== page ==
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Do Braids Help Your Hair Grow Fast and Retain Length?

Aren’t we all looking for a quick fix to get healthier and longer hair? Everyone has heard of the tale that braids help grow. Braids have some benefits, like protecting your delicate hair or preventing tangles. Do braids help your hair grow?

Yes and No. Braiding your hair can help it grow by providing a stable structure that protects hair from breakage. However, braiding your hair doesn’t speed up the growth rate. 

Whether you have braids or not, your hair will grow, but most people struggle with length retention. Although braids don’t change the rate at which hair grows, they are perfect for protecting your growth by preserving it from daily manipulation.  

How Does Having Braids Help Grow your Natural Hair?

Unfortunately, braiding doesn’t speed up your hair growth rate, and hair growth will depend on factors such as diet, genetics, stress levels and lifestyle. This means that your hairstyle does not determine your hair growth rate, but braiding can help protect your hair by preventing breakage and strengthening its structure. 

Braiding minimizes your hair’s friction when rubbed against surfaces such as sleeping on pillows or combing or brushing your hair. This automatically helps to reduce the frequency of hair loss and breakage. 

Lastly, braids can also help keep your hair healthy and nourished as braiding locks in hydration, preventing frizziness and dryness. To ensure you maximize this benefit, you can ask your stylist to braid with oil to increase the moisture.

How Long Should You Keep Your Braids In to Allow your Hair to Grow?

How long you keep your braids on depends on the type of braids you get and their intensity. However, it’s advisable to keep your braids for about 6-8 weeks. The longer you have your braids in, the more they pull your scalp and hair follicles, and this sustained pressure can hurt your hair. 

After unbraiding your hair, allow your hair and scalp to breathe for at least a week or two before braiding again. Just as braids can lock in moisture, they can also lock in oil and dirt. So, every time after braiding, you should give your hair a good cleaning and treatment.

Also, change the braiding style to avoid continuously weaving tightly close to the roots or scalp. Washing combined with scalp care and protection will help sustain your hairstyle while ensuring a healthy scalp and hair.

What are the Best Braids for Hair Growth?

Different braids are recommended for hair growth, but all braids can cause damage if not managed correctly. However, if you are looking for the types of braids that will do minimum damage, we got you. 

a). Box Braids

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This classic kinky and natural hairstyle involves three-strand braids in a square-shaped hair division. Box braids are safer on your hair since each braid is thick, giving it more resistance and strength and minimizing breakage. However, if you want a lighter version of box braids, you should try the knotless braids.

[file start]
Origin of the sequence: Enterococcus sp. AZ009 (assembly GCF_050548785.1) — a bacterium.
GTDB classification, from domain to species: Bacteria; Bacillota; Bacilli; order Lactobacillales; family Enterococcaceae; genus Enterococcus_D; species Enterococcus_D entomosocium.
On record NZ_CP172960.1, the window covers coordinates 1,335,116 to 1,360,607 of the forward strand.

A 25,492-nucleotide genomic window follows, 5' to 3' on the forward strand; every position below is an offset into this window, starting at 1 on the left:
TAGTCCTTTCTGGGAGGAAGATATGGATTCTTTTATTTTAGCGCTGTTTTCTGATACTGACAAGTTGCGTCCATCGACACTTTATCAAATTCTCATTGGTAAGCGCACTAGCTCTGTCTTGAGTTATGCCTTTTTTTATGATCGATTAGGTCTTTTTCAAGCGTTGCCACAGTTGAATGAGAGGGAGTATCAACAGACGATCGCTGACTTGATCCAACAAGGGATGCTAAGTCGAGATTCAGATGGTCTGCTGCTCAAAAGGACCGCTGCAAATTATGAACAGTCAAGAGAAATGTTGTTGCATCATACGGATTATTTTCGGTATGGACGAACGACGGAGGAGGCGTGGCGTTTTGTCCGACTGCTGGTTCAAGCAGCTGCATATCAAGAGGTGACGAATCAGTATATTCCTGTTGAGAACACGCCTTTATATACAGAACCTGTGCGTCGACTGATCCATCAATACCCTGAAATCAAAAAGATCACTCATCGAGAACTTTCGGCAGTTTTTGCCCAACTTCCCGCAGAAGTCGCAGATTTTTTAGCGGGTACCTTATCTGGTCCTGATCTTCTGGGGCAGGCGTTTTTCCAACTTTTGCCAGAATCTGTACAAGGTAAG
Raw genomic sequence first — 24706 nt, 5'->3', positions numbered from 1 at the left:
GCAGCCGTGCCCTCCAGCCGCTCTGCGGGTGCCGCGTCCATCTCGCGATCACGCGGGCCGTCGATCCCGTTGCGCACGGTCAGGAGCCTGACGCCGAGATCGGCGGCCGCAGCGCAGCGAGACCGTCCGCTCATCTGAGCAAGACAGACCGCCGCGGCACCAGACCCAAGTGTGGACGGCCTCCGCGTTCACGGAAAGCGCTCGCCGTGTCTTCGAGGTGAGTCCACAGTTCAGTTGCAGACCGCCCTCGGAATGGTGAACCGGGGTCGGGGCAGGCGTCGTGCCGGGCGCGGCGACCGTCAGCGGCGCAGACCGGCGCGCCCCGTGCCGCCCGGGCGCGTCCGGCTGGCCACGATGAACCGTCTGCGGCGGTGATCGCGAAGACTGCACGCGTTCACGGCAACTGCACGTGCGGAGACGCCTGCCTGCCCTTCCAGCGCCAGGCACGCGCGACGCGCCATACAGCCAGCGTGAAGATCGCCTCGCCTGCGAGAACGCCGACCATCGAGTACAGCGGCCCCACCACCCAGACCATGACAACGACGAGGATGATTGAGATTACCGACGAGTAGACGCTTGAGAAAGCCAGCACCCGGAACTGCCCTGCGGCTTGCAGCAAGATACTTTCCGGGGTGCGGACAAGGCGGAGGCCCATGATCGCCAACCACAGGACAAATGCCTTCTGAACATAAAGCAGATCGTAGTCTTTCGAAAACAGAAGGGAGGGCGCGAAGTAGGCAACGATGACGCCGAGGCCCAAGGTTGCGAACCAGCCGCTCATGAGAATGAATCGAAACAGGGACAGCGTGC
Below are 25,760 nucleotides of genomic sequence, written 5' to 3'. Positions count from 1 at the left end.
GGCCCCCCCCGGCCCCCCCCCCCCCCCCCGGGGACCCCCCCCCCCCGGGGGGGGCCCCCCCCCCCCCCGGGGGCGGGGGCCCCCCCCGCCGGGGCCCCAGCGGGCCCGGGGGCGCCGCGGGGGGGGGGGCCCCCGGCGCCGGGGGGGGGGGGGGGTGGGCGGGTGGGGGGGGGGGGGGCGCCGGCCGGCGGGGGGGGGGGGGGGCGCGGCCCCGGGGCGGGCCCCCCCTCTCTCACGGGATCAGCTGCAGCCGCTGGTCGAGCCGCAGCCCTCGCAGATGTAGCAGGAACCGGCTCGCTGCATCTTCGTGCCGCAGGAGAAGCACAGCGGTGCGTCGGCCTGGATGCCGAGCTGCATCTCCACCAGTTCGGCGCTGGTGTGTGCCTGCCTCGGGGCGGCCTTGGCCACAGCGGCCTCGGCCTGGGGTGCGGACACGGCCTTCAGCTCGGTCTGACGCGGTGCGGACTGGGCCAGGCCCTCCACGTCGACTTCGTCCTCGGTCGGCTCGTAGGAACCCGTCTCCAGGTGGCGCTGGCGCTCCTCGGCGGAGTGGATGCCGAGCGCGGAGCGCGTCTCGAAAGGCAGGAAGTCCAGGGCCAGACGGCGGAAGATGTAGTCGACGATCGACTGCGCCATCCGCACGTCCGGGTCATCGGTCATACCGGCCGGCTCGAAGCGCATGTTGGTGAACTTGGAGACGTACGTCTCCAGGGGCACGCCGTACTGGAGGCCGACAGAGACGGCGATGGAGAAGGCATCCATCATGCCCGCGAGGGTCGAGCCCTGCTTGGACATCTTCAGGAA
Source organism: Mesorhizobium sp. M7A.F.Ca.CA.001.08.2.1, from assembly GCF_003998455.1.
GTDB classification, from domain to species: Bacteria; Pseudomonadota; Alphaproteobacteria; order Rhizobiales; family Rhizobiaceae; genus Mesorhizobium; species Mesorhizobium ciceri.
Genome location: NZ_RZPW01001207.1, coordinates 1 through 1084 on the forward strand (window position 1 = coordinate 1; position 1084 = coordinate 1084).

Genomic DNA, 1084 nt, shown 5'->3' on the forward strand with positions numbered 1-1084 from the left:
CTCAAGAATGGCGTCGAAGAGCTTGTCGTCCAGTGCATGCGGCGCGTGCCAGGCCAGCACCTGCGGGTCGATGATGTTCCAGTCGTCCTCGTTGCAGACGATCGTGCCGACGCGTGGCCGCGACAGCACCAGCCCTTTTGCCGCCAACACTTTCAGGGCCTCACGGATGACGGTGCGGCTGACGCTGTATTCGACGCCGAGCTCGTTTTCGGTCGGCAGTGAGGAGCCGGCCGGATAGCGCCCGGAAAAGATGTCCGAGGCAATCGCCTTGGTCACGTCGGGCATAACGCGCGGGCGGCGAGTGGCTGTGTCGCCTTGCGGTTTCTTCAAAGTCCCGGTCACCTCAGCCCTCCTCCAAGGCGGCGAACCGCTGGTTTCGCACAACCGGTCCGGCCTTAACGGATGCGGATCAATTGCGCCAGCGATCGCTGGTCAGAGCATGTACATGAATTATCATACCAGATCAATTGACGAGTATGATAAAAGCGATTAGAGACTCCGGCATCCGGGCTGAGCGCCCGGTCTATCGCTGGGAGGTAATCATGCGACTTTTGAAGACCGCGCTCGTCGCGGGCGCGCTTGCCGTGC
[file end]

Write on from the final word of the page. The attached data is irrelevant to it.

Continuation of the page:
b). Micro Braids

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These are tiny braids woven on the scalp tightly and are either braided on the part of the hair or the full hair length. Micro braids can stay in your hair for months, and they take hours to complete since each braid consists of a few strands of hair.

c). Crochet Braids

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These braids are also known as latch hook braids, where synthetic hair extensions are crocheted to someone’s natural hair using a crochet hook or a latch. 

However, when crochet braids are pulled too tightly, weave the braid on as it can damage your hair follicles. This could be a perfect style if you don’t have time to wait for individual hair to get braided.

d). Faux Locs

These are not conventional braids but can be considered braids, and they are a protective hairstyle that makes your hair manageable. This hairstyle involves wrapping synthetic hair around the actual hair to give it a heavy dread-like look. Locks don’t give your hair special hair growth treatment, but they involve the hair being left alone and hence the growth.

How Will You Know Your Hair is Growing with Braids?

Often, growth is hardly visible in braided hair, but there are ways to see if your hair has grown. One way includes measuring your hair length using a measuring tape or a scale every 10-15 days. 

Also, check your braid roots, and if they seem loose, it means your hair is growing. However, this doesn’t always mean your hair is growing because some styles like ponytails can cause your braids to move.

Can Braids Damage Your Hair?

Yes, tight braids can damage your hair by pulling and tugging the hair from the scalp. Also, they can lead to damage if they are poorly installed, left on for too long or when not taken care of well. 

When installation involves pulling your hair strands from the roots with a lot of tension, your hair roots will break off, leading to a condition called traction alopecia. In addition, even a tight spiral braid can cause scalp damage and inflammation since the spiral pattern minimizes blood flow towards the vertex. 

In addition, this tension-type will lead to white residue or bumps that will form on your hair’s base, which can be painful and discomforting. To prevent this from happening, try to loosen your braids, massage your scalp with essential oils and take breaks between braided hairstyles.

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